McHugh Questions USPS Rule Change on Use of Personal Information

Rep. John McHugh, R-NY, chairman of the House Panel on Postal Reform and Oversight, sent Postmaster General John E. Potter a letter last month requesting clarification on how the U.S. Postal Service will enforce the June rule change affecting the use of personal information in Nonprofit Standard mail pieces.

DM News was alerted to the letter by the Alliance of Nonprofit Mailers.

The USPS published a final rule in the Federal Register last October involving Domestic Mail Manual standards that clarifies the circumstances in which mail containing personal information may be eligible for Standard mail, rather than First-Class, rates.

The final rule, which takes effect June 1, modifies a rule proposal that appeared in the Federal Register in April. In general, that proposal called for an exclusive-purpose test in which personal information would be permitted at Standard rates only when advertising or solicitation is the exclusive purpose of the piece and personal information is included solely to increase the effectiveness of the ad or solicitation.

The USPS got 402 written responses to the rule proposal, including from 350 nonprofit groups as well as private individuals, voting and election officials, financial industry representatives, those concerned with privacy issues and one congressional comment. The top concern was that a literal application of the proposed rule might disqualify nonprofit mail consisting of program-related content as well as a solicitation for donation.

In his Jan. 19 letter, McHugh said he was writing regarding the change that was brought to his attention by the American Management Association, a major nonprofit mailer. “As I understand their concerns,” he wrote, “these rules could potentially impede the good works of the nonprofit community.”

Though McHugh said that the AMA was assured by senior postal officials that if it can mail at Nonprofit Standard rates today it will be able to do so June 1, he wrote, “many mailers fear some types of mail, currently prepared for entry as Standard Mail, will require substantial modification if it is to remain eligible under the new rule.”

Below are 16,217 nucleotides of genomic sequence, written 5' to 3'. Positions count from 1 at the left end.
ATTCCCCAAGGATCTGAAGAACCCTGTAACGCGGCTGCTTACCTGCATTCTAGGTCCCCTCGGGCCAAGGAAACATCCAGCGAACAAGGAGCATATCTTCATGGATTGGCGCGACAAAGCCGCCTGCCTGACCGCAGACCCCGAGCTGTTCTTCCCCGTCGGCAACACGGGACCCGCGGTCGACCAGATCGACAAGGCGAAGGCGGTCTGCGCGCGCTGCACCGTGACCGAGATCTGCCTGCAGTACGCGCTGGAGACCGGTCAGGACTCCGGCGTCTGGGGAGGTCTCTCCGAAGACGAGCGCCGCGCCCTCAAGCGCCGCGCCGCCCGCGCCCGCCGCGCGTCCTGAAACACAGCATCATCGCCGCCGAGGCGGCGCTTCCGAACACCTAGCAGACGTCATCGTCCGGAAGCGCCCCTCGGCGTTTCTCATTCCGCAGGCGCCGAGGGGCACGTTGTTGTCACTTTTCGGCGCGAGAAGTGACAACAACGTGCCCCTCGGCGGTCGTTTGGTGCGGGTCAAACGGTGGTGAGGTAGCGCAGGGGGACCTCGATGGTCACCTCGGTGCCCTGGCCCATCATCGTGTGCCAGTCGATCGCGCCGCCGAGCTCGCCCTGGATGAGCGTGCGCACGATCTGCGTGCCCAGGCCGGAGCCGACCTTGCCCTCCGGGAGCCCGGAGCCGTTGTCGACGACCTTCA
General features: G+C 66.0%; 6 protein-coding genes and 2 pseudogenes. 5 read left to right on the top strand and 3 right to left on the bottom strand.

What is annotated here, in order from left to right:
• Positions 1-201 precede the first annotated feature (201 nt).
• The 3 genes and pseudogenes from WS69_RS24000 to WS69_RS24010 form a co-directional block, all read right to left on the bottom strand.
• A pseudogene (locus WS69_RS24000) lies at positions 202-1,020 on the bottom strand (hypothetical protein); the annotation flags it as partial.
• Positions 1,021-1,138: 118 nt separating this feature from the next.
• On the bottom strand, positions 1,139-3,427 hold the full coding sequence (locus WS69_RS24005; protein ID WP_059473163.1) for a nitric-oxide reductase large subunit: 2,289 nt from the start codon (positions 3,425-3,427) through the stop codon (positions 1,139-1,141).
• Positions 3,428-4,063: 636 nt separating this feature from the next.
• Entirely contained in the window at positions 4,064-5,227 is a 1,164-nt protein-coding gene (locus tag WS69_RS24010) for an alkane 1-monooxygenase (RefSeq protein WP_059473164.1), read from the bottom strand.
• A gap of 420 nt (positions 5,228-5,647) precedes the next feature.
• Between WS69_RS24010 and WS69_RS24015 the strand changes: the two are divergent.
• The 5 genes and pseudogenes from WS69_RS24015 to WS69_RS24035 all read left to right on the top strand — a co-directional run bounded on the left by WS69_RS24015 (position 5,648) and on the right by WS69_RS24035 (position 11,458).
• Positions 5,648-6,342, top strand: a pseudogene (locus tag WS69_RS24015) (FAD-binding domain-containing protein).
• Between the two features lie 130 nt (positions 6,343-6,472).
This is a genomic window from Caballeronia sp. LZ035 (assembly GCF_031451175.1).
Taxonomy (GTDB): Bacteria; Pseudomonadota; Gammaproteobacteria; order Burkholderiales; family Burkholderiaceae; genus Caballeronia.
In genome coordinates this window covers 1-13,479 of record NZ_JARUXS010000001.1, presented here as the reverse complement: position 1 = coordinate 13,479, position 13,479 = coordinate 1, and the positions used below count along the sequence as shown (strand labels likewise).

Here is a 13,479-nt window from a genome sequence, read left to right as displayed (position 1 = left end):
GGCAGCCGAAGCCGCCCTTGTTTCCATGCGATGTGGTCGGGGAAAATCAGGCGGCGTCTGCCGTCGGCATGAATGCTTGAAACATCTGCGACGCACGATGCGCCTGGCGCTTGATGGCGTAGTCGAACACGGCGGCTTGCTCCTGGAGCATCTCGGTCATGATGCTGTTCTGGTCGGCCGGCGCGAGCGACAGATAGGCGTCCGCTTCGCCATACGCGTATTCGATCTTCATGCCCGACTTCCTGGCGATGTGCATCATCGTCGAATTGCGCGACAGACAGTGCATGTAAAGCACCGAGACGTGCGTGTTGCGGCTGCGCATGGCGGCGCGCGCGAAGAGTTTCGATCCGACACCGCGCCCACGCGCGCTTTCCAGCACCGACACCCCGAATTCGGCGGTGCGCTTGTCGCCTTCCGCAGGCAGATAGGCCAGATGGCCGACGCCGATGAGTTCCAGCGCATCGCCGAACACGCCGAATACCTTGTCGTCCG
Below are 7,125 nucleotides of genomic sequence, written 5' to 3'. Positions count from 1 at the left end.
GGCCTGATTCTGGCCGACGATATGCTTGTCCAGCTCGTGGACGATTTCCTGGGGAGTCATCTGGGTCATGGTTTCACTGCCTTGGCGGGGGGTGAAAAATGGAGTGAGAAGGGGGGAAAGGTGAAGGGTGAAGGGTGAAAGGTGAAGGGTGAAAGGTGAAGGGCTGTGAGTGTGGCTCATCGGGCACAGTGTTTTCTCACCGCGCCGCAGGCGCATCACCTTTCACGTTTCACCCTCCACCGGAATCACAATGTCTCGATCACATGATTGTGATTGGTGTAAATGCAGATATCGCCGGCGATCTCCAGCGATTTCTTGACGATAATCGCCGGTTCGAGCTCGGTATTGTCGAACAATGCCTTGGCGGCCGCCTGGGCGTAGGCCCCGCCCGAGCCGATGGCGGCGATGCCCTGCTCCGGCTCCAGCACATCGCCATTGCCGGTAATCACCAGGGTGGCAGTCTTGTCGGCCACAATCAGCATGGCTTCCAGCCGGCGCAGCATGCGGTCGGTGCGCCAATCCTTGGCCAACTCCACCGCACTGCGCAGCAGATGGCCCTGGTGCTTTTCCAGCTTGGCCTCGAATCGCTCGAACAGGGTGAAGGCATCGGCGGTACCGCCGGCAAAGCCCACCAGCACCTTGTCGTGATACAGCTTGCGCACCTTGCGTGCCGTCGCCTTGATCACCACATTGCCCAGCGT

McHugh said that charitable organizations recently have paid the higher, First-Class rates because USPS officials deemed that certain mailings did not qualify for the preferred rates if they contained acknowledgments of prior contributions or support of the nonprofit.

“These mailers believe they had conscientiously sought out advice from [the USPS] before introducing the mail and followed the guidance of the [Domestic Mail Manual] and existing Customer Support Rulings, which state that personal information regarding financial transactions to a nonprofit organization can be mailed at the Nonprofit Standard rates as long as a statement that requests increased pledges or additional donations is included,” McHugh said.

In closing, McHugh asked these questions:

· Is the postal service moving away from that standard?

· Does the USPS intend to alter Customer Support Rulings that affect fundraising pieces, year-end thank you notes with requests for additional contributions, membership mailings and educational course offerings?

· Does the USPS intend to impose a somewhat subjective test of trying to guess the “intent” of nonprofit mailers when viewing whether a piece qualifies?

“Certainly, if your goal is to improve the value of mail as a communication tool,” McHugh wrote, “then we must ensure that classification standards are clear and objective and enforced evenly across the mailing community.”

Meanwhile, on Jan. 27, the USPS published two new Customer Support Rulings and a revised Customer Support Ruling designed to provide clarification concerning checks that are sometimes included in direct mail pieces and whether such instruments constitute personal information for the purpose of determining whether matter may be mailed as Standard or is required to be mailed as First Class.

The rulings concern the current Domestic Mail Manual standards, not the standards that take effect June 1. The rulings, PS-319 and PS-320, and the revised ruling, PS-026, can be found at

Melissa Campanelli covers postal news, CRM and database marketing for DM News and To keep up with the latest developments in these areas, subscribe to our daily and weekly e-mail newsletters by visiting

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